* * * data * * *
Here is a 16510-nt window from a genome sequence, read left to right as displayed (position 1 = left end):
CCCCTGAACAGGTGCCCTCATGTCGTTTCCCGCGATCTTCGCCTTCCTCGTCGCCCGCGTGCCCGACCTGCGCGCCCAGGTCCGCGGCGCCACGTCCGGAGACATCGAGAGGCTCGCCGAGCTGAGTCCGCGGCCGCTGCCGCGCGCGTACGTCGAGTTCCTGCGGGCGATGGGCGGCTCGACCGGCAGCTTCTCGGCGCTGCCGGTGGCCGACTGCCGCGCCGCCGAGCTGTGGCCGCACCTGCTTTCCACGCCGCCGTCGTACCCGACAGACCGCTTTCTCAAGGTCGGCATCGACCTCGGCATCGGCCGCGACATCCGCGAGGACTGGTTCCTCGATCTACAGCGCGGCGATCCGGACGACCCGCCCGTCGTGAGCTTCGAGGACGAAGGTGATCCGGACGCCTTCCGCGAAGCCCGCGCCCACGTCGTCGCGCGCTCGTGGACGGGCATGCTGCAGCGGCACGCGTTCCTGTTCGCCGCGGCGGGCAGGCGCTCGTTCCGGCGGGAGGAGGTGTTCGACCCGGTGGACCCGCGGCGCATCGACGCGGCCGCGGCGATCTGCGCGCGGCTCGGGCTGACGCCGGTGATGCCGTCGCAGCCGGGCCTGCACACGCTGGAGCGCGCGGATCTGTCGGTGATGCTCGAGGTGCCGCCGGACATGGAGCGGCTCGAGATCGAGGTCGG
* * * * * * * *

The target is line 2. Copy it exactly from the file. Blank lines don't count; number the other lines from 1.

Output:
CCCCTGAACAGGTGCCCTCATGTCGTTTCCCGCGATCTTCGCCTTCCTCGTCGCCCGCGTGCCCGACCTGCGCGCCCAGGTCCGCGGCGCCACGTCCGGAGACATCGAGAGGCTCGCCGAGCTGAGTCCGCGGCCGCTGCCGCGCGCGTACGTCGAGTTCCTGCGGGCGATGGGCGGCTCGACCGGCAGCTTCTCGGCGCTGCCGGTGGCCGACTGCCGCGCCGCCGAGCTGTGGCCGCACCTGCTTTCCACGCCGCCGTCGTACCCGACAGACCGCTTTCTCAAGGTCGGCATCGACCTCGGCATCGGCCGCGACATCCGCGAGGACTGGTTCCTCGATCTACAGCGCGGCGATCCGGACGACCCGCCCGTCGTGAGCTTCGAGGACGAAGGTGATCCGGACGCCTTCCGCGAAGCCCGCGCCCACGTCGTCGCGCGCTCGTGGACGGGCATGCTGCAGCGGCACGCGTTCCTGTTCGCCGCGGCGGGCAGGCGCTCGTTCCGGCGGGAGGAGGTGTTCGACCCGGTGGACCCGCGGCGCATCGACGCGGCCGCGGCGATCTGCGCGCGGCTCGGGCTGACGCCGGTGATGCCGTCGCAGCCGGGCCTGCACACGCTGGAGCGCGCGGATCTGTCGGTGATGCTCGAGGTGCCGCCGGACATGGAGCGGCTCGAGATCGAGGTCGG